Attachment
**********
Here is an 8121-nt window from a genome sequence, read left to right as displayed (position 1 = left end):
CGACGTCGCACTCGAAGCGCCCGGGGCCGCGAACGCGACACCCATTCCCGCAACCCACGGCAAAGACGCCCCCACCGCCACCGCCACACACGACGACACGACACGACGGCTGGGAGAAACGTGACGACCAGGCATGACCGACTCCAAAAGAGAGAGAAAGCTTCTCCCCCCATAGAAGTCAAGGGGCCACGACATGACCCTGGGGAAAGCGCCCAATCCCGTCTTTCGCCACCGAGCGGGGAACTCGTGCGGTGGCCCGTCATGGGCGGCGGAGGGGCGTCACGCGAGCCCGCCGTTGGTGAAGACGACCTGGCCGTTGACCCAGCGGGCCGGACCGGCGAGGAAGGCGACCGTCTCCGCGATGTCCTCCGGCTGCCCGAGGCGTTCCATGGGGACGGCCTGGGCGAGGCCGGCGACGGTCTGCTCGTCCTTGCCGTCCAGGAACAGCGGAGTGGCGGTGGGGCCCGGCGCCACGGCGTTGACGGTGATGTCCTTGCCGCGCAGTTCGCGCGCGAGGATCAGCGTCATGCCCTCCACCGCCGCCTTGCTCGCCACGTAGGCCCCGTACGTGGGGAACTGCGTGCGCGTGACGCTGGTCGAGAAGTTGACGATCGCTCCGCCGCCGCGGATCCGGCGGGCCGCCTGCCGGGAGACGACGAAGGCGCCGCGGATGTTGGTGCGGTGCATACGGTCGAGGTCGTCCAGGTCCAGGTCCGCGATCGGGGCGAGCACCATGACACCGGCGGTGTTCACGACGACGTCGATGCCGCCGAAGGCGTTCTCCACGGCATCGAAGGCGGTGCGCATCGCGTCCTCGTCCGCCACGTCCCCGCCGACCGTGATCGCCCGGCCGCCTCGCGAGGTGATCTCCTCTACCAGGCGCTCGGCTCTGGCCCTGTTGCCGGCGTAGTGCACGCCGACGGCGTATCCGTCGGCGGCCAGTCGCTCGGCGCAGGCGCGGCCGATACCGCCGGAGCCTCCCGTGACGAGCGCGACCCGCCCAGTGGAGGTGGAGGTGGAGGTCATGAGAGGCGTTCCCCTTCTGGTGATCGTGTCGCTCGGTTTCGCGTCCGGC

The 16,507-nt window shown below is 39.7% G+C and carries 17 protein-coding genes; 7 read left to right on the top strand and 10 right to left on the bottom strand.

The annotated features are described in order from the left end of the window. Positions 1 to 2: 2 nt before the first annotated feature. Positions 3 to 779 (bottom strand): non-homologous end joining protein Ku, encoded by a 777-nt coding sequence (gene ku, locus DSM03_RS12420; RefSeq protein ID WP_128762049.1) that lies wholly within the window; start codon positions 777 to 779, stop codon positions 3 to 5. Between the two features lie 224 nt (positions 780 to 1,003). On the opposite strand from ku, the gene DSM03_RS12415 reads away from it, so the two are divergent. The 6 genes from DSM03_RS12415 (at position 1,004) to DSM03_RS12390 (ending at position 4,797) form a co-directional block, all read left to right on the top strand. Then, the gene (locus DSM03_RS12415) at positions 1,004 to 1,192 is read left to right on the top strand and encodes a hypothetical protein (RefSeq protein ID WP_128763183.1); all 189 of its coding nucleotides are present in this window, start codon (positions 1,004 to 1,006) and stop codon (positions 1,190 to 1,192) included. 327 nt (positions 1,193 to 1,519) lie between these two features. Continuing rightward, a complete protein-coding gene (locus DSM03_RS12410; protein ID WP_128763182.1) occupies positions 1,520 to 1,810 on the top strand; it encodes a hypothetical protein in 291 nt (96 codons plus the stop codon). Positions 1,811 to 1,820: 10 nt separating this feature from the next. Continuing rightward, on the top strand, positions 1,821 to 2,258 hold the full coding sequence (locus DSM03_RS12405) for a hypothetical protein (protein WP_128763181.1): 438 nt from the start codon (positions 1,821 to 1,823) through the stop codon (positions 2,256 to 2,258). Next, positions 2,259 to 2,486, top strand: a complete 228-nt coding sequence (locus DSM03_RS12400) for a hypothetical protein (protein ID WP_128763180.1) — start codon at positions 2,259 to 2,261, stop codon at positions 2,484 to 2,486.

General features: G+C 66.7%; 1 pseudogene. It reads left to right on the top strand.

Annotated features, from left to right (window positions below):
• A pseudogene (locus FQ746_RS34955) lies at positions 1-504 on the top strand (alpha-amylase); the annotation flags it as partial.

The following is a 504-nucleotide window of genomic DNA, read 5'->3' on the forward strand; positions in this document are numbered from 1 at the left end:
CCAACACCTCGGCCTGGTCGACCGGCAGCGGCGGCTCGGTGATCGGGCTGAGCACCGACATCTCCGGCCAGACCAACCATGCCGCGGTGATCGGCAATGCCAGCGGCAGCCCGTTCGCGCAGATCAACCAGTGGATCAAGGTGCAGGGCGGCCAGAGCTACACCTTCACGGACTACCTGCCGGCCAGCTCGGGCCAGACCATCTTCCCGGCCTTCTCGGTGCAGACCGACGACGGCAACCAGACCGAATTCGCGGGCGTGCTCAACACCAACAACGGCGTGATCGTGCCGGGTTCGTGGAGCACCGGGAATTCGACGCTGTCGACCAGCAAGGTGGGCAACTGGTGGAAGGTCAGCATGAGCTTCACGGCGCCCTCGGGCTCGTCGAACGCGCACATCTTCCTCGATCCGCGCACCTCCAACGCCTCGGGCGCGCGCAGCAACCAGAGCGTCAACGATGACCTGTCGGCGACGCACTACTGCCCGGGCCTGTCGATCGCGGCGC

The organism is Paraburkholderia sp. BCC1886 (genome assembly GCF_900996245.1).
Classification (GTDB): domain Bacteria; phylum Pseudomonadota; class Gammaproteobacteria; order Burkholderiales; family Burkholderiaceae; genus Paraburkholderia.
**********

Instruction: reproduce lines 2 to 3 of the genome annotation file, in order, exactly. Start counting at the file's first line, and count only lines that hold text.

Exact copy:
CGACGTCGCACTCGAAGCGCCCGGGGCCGCGAACGCGACACCCATTCCCGCAACCCACGGCAAAGACGCCCCCACCGCCACCGCCACACACGACGACACGACACGACGGCTGGGAGAAACGTGACGACCAGGCATGACCGACTCCAAAAGAGAGAGAAAGCTTCTCCCCCCATAGAAGTCAAGGGGCCACGACATGACCCTGGGGAAAGCGCCCAATCCCGTCTTTCGCCACCGAGCGGGGAACTCGTGCGGTGGCCCGTCATGGGCGGCGGAGGGGCGTCACGCGAGCCCGCCGTTGGTGAAGACGACCTGGCCGTTGACCCAGCGGGCCGGACCGGCGAGGAAGGCGACCGTCTCCGCGATGTCCTCCGGCTGCCCGAGGCGTTCCATGGGGACGGCCTGGGCGAGGCCGGCGACGGTCTGCTCGTCCTTGCCGTCCAGGAACAGCGGAGTGGCGGTGGGGCCCGGCGCCACGGCGTTGACGGTGATGTCCTTGCCGCGCAGTTCGCGCGCGAGGATCAGCGTCATGCCCTCCACCGCCGCCTTGCTCGCCACGTAGGCCCCGTACGTGGGGAACTGCGTGCGCGTGACGCTGGTCGAGAAGTTGACGATCGCTCCGCCGCCGCGGATCCGGCGGGCCGCCTGCCGGGAGACGACGAAGGCGCCGCGGATGTTGGTGCGGTGCATACGGTCGAGGTCGTCCAGGTCCAGGTCCGCGATCGGGGCGAGCACCATGACACCGGCGGTGTTCACGACGACGTCGATGCCGCCGAAGGCGTTCTCCACGGCATCGAAGGCGGTGCGCATCGCGTCCTCGTCCGCCACGTCCCCGCCGACCGTGATCGCCCGGCCGCCTCGCGAGGTGATCTCCTCTACCAGGCGCTCGGCTCTGGCCCTGTTGCCGGCGTAGTGCACGCCGACGGCGTATCCGTCGGCGGCCAGTCGCTCGGCGCAGGCGCGGCCGATACCGCCGGAGCCTCCCGTGACGAGCGCGACCCGCCCAGTGGAGGTGGAGGTGGAGGTCATGAGAGGCGTTCCCCTTCTGGTGATCGTGTCGCTCGGTTTCGCGTCCGGC

The 16,507-nt window shown below is 39.7% G+C and carries 17 protein-coding genes; 7 read left to right on the top strand and 10 right to left on the bottom strand.